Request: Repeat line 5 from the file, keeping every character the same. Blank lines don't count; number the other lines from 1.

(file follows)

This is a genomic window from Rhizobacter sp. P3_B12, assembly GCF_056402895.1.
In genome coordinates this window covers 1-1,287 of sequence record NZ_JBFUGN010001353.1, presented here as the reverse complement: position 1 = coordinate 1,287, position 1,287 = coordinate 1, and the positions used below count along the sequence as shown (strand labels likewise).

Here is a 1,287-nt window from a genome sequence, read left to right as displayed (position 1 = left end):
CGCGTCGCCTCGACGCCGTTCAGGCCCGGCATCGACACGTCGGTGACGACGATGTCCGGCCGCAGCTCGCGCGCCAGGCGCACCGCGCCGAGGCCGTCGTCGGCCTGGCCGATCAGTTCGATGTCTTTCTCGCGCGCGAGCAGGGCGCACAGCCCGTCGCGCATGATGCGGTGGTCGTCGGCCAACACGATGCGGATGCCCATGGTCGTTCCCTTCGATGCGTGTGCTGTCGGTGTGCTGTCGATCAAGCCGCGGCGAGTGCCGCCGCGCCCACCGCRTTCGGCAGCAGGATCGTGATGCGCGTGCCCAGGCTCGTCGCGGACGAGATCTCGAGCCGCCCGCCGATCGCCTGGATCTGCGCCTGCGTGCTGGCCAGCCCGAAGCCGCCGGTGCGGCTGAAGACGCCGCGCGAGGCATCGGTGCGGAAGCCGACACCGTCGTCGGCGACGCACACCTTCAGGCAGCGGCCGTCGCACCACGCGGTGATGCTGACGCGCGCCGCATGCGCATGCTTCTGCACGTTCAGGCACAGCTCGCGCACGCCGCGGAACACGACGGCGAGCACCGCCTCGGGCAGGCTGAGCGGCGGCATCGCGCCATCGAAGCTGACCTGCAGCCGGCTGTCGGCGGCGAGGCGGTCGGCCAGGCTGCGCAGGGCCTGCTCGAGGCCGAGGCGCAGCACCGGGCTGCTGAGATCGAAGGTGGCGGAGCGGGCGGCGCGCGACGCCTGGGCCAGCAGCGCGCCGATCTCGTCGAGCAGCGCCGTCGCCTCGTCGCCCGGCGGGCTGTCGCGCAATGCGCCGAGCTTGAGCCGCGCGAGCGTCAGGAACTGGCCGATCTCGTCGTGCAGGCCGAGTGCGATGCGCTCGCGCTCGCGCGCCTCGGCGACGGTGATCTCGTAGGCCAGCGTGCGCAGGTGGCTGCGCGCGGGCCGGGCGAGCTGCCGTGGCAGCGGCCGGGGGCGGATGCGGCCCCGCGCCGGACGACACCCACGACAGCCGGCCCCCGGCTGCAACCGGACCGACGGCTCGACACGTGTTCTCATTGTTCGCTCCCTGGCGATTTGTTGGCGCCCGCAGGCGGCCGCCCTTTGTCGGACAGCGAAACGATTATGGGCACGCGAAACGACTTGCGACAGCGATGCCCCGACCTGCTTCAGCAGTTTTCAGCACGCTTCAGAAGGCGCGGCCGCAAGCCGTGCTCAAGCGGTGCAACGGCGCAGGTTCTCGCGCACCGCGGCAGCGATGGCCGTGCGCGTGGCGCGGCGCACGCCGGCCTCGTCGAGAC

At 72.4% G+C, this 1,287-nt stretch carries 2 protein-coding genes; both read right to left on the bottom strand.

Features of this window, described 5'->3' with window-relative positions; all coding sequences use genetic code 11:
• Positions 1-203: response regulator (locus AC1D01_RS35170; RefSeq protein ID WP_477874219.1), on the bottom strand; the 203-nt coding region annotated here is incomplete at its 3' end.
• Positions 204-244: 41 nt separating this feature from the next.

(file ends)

At 72.4% G+C, this 1,287-nt stretch carries 2 protein-coding genes; both read right to left on the bottom strand.